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3:53 PM Tue, Sept. 25th

Central Yavapai Fire District celebrates 50 years

Matt Hinshaw/The Daily Courier<br /><br /><!-- 1upcrlf2 -->People look on as Central Yavapai Fire District Firefighter and EMT Aaron Cobiere Firefighter and Paramedic Gordon Dibble, and Engineer and Paramedic Nick Fournier demonstrate how in an emergency situation they would cut a roof off of a car to gain access to the passengers Saturday March 14 during the Central Yavapai Fire District's 50th Anniversary celebration at the Central Yavapai Regional Training Academy in Prescott Valley.

Matt Hinshaw/The Daily Courier<br /><br /><!-- 1upcrlf2 -->People look on as Central Yavapai Fire District Firefighter and EMT Aaron Cobiere Firefighter and Paramedic Gordon Dibble, and Engineer and Paramedic Nick Fournier demonstrate how in an emergency situation they would cut a roof off of a car to gain access to the passengers Saturday March 14 during the Central Yavapai Fire District's 50th Anniversary celebration at the Central Yavapai Regional Training Academy in Prescott Valley.

PRESCOTT VALLEY - The Central Yavapai Fire District celebrated 50 years of service at its Anniversary Main Event Saturday, March 14. With exhibits featuring photos from the district's first 50 years, tours of the Central Yavapai Training Academy and demonstrations, the event saw a turnout greater than expected.

Many came out to support the district and personnel, some of whom were family, and others, like Karen Dusman, went to give their children a chance to see fire trucks and firefighters.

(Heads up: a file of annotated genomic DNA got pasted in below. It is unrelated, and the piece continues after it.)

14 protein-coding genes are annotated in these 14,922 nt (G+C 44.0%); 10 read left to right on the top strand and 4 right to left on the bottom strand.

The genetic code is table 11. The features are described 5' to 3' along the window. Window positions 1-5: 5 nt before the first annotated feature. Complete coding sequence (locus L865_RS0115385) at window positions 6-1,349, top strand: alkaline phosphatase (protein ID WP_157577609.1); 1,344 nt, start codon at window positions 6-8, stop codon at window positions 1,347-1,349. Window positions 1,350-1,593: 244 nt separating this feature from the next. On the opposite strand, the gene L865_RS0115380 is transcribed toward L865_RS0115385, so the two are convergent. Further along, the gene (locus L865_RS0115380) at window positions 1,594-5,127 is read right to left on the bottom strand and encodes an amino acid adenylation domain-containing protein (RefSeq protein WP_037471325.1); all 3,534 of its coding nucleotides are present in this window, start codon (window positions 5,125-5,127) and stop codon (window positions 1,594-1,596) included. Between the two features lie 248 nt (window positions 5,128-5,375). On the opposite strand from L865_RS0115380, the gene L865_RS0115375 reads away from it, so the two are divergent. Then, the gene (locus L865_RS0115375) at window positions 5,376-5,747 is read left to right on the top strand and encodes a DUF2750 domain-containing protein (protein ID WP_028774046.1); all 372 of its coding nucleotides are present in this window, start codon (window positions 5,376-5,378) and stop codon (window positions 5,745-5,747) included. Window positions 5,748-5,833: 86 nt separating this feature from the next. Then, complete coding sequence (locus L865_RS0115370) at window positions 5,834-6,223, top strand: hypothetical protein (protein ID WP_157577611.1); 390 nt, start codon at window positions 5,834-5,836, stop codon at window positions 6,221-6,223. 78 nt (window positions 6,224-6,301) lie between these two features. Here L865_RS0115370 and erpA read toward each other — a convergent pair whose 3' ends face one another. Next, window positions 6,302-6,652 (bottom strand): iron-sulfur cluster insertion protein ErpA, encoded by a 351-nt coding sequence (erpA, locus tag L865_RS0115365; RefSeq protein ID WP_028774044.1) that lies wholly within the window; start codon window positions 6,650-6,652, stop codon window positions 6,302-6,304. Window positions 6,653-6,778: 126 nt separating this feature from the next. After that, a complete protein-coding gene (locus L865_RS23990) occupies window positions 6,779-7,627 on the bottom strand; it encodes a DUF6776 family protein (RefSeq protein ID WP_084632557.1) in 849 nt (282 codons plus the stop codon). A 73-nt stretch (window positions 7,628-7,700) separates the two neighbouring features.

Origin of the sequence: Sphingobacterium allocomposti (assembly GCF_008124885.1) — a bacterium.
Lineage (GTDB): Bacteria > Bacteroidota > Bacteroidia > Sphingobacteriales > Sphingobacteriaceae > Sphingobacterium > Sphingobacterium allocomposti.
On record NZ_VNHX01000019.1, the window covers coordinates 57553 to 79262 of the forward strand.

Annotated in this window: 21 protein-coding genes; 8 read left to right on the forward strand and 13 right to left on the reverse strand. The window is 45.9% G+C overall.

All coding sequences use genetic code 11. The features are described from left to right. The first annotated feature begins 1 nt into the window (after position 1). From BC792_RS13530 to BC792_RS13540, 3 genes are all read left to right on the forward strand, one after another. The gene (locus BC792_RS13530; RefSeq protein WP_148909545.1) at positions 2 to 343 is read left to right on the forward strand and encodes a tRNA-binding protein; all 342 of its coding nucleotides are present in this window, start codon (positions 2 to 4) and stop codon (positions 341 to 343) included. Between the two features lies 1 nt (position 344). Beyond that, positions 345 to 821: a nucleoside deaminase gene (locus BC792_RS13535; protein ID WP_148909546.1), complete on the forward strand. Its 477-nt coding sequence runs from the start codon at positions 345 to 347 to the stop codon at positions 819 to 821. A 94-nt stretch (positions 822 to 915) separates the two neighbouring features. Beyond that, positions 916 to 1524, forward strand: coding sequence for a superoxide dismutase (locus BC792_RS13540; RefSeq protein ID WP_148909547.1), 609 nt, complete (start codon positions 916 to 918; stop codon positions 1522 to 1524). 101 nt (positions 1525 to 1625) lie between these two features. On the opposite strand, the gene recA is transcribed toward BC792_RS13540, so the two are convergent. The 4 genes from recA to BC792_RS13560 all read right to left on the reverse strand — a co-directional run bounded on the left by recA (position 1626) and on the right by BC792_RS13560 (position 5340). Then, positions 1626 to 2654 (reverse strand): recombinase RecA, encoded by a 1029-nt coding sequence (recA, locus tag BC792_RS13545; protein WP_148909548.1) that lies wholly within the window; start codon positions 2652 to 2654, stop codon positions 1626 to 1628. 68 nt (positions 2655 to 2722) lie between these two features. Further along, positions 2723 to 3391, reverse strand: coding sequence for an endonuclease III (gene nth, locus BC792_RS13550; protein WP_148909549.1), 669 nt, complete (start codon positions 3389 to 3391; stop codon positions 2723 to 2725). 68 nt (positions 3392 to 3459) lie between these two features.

"My four year old is obsessed with fire trucks," Dusman said. "He's a little overwhelmed at the moment."

One of the demonstrations included showing how the Jaws of Life work. Nick Fournier called it an extrication demonstration, noting it's what's done when someone is trapped inside of a car and the top needs to be cut off to get him or her out.

Fournier said extrication via the Jaws of Life is the safest way to make sure the rescuers and patient are safe while rescuing the patient in a timely manner. The fire district extricates "probably three or four times a week, at least," Fournier said. "We're ready to do it should we have to."

Another demonstration involved rappelling and technical rescue capabilities. Fire district personnel are sent to 200 hours of training to become rescue technicians. Adam Wagner called it a lot of fun, stating that when he does it, what's going through his mind is making sure everything is clear below him. He said a patient usually wants to grab him or the rope and he has to be aware of what he's doing.

The turnout to the event was greater than anticipated, according to Anna Corbiere, who works in administration. She said she hopes people walked away with a greater understanding of what the fire district does.

"They're highly trained, they do more than wait for a call to go out, they're constantly training," she said.